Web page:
Your Freedom is an Illusion

Wednesday 19 September 2018 - Edward Botwright, Year 13

“This lecture will explain freedom of choice from the ground up, introducing the concepts of free will and determinism from three unique perspectives: the physical, the psychological and the religious. Through examining the arguments on this subject, using engaging examples, it will tackle the essential question of whether we are really free or not, and the implications it has on our lives.”

Epigenetics: our genes aren’t the only things that make us

Wednesday 10 October 2018 - Annabel Lee, Year 13

Annabel will talk about what Epigenetics is and how actions and lifestyle choices we have can affect our offspring in Transgressional Epigenetics. She will explain the mechanisms of Epigenetics and some effects they have on humans. She will also delve into the remarkable Epigenetics mechanism of X Inactivation and why this is extremely important. Then explore the certain syndromes caused by Epigenetics.

Ipswich School. Our part in the Great War.

Wednesday 14 November 2018

As part of our commemoration of the First World War we offer a reflection on the immediacy of the war for former members of our school, presented principally by the English and History Departments and led by Sixth Formers. The lecture features stories about former pupils who served and died in the Great War, along with poetry and prose from the period.

Note: this lecture starts at a slightly later time of 4.45pm and is open to the public. Entrance is via Ivry Street. Limited parking is available in the Prep School car park, access via Anglesea Road from 4.30pm. The Prep Remembrance Doves will also be on display to the public at this time.

December 10th 2018 YEAR 10 & 11 CONFERENCE - IGNITE! 

All pupils in Year 10 & 11 will be participating in a conference hosted by Ipswich School.  The objective of the conference is to stretch, challenge and inspire our pupils, encouraging them to think about global issues linked to the national curriculum but taking them beyond the confines of specific subject areas.

The conference will feature lectures by Peter and Charlotte Vardy that will include:

  • Ethics Matters
  • An introduction to critical thinking
  • What does it mean to be human?
  • Genetic modification: potential and pitfalls
  • Debate: “This house believes that we have a moral duty to use technology to remove pain and increase pleasure wherever possible!”

The conference will take place in Great School, beginning at 11am and ending at 4.10pm.  A debate is planned for the last session in which students will have the opportunity to participate.

What can we learn from literature? The historical context of ‘Oliver Twist’.

Thursday 17 January 2019 - Anna Hubbard, Year 13 

My lecture will be considering the importance of literature and whether ‘Oliver Twist’, arguably Charles Dickens’ most famous and significant novel, contained more of a political message than first assumed. My lecture is based on the research of my EPQ project and will consider how far can Dickens’ novel be used as an accurate portrayal of the state of poverty and crime in England at the time?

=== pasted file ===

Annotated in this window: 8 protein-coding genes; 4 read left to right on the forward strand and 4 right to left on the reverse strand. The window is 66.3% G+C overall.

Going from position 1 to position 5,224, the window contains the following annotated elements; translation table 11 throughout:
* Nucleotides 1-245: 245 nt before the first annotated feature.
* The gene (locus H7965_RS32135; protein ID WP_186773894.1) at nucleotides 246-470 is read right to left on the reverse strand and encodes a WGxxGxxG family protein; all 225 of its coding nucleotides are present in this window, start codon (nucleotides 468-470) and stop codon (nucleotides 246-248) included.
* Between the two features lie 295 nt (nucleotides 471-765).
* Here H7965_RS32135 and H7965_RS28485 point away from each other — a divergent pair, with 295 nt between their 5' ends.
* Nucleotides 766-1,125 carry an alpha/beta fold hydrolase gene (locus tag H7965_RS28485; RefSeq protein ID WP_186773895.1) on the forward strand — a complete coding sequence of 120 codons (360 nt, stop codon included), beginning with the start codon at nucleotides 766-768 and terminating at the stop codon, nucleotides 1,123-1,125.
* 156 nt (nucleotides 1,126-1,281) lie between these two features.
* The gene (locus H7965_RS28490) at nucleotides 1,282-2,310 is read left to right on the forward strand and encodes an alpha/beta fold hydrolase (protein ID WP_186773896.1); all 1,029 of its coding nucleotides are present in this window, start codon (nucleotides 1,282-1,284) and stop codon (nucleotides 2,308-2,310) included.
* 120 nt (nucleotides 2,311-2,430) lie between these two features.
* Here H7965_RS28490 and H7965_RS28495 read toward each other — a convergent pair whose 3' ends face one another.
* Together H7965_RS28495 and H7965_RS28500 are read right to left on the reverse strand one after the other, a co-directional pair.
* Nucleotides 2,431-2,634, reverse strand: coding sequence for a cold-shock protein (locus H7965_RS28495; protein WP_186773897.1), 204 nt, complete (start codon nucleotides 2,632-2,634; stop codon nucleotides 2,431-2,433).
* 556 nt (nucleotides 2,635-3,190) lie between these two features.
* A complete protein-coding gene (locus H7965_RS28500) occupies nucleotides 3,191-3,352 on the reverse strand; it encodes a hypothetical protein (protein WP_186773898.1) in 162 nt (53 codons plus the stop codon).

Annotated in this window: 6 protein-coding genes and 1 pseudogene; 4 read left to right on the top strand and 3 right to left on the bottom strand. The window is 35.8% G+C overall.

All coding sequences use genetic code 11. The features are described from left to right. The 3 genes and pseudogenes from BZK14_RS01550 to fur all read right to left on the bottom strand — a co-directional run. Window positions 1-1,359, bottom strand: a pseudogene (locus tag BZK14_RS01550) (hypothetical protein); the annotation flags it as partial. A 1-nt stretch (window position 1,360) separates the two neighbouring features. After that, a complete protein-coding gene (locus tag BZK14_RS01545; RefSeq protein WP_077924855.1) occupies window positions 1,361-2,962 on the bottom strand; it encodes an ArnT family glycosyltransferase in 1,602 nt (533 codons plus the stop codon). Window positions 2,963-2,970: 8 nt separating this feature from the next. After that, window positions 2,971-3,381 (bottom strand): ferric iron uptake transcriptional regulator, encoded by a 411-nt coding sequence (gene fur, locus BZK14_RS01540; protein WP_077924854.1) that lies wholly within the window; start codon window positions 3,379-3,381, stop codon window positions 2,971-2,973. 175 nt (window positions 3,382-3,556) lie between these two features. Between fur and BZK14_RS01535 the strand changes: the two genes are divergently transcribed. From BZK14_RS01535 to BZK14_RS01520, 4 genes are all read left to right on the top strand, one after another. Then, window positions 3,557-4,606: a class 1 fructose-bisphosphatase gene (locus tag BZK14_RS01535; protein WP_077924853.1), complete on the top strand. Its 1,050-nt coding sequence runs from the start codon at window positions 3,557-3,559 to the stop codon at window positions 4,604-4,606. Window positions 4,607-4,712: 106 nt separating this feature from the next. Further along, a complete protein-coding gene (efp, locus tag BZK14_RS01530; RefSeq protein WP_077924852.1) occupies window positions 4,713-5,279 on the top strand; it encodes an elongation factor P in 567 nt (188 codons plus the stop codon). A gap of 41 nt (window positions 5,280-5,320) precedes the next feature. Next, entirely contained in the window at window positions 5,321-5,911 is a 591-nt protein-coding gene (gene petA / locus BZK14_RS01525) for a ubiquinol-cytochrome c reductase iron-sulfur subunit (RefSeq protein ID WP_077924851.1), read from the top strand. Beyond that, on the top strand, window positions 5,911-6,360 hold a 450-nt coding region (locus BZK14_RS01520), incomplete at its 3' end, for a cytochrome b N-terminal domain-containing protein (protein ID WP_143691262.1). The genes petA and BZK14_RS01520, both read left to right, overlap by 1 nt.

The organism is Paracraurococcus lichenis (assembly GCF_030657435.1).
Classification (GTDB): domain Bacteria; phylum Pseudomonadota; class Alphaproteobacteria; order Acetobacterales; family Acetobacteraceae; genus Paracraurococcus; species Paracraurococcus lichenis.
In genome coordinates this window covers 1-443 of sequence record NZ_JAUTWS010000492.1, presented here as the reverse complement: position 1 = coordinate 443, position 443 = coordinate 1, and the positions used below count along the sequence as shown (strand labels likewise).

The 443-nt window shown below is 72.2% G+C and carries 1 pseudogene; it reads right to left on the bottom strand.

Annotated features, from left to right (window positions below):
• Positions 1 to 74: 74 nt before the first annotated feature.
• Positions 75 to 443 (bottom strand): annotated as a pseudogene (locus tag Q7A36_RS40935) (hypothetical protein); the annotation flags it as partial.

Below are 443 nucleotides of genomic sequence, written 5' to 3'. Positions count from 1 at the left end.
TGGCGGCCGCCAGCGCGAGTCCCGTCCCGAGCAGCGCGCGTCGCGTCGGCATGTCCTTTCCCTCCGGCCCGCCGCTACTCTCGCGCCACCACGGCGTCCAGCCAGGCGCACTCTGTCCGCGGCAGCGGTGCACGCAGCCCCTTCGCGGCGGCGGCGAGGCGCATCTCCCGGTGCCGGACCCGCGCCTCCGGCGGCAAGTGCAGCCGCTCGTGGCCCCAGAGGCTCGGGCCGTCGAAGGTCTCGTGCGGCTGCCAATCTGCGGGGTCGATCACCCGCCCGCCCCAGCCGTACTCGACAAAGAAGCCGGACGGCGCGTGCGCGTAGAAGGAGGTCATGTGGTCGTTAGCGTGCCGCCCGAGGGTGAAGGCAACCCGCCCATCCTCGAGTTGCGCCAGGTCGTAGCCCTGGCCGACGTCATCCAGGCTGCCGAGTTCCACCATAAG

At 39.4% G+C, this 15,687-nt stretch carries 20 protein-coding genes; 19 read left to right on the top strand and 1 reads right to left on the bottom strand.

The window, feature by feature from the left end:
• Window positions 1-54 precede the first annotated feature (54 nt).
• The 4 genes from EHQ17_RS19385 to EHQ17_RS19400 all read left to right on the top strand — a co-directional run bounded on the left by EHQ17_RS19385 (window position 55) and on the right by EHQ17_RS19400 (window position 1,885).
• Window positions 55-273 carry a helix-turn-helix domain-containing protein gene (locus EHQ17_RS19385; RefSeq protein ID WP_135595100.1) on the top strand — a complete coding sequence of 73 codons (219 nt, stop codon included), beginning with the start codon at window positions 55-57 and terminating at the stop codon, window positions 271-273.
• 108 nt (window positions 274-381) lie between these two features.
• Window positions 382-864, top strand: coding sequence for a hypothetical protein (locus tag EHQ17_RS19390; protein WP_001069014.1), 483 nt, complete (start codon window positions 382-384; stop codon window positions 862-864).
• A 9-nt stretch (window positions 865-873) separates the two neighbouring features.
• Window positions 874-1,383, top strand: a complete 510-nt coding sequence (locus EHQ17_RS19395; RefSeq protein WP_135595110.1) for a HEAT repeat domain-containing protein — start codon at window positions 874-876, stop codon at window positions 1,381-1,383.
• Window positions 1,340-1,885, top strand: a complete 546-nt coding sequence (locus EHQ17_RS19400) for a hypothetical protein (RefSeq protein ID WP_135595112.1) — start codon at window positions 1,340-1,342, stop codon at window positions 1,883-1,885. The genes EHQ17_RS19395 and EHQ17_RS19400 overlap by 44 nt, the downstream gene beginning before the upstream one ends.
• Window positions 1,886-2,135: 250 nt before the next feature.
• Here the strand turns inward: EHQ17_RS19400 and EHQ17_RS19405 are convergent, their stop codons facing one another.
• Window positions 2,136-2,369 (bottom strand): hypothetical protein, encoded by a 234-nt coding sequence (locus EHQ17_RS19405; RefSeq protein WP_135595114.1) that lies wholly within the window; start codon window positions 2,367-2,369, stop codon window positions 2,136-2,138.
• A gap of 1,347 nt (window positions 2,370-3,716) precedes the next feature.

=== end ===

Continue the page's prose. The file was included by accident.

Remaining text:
Geology and Climate Change.

Tuesday 12 February 2019 - Alvin Chung, Preeti Krishna & Ashley Pang, Year 13
As Climate Change is a global crisis, we need to know more about it. Last year, we had a lecture about what we can do in the future to save the world from Climate Change. This year, we are going to talk about Climate Change from a geological point of view. There are three main points that we will be focusing on, they are 

  • How the formation of rock tells us its environmental conditions (e.g. temperature) in the carbon cycle
  • How we can tell Climate Change within the structures of rock, including fossils
  • How the impacts of Climate Change influence geology and us

Since Climate Change is changing the Earth’s structure, we ought to protect the Earth and reduce the likelihood of experiencing the Second Climate Change. 


Voting: Why Bother?

Thursday 7 March 2019 - Katie McCullough and Madeleine Fairbrother, Year 13

In this lecture I will explore the background of democracy, political apathy, why the right to vote should be exercised, what happens when democracy falls and what can be done in future to encourage voting or participation in other ways. I hope to do this through examination of both modern and historical events, such as the Brexit vote, Trump election and the Apartheid of South Africa, as well as theories and thoughts of people such as Plato. I would like to investigate the process at the heart of our lives and better understand why it is so vital.

Education is making us smarter - or is it?

Tuesday 30 April 2019 - Polly To, Year 13
The lecture will be exploring the impact of changes in education on average intelligence in 50 years' time. The structure would be similar to the one I used for my EPQ;

  • the indirect causes (that affect education)
  • the direct causes
  • changes in education (quality and duration)
  • intelligence (how it would be affected by education)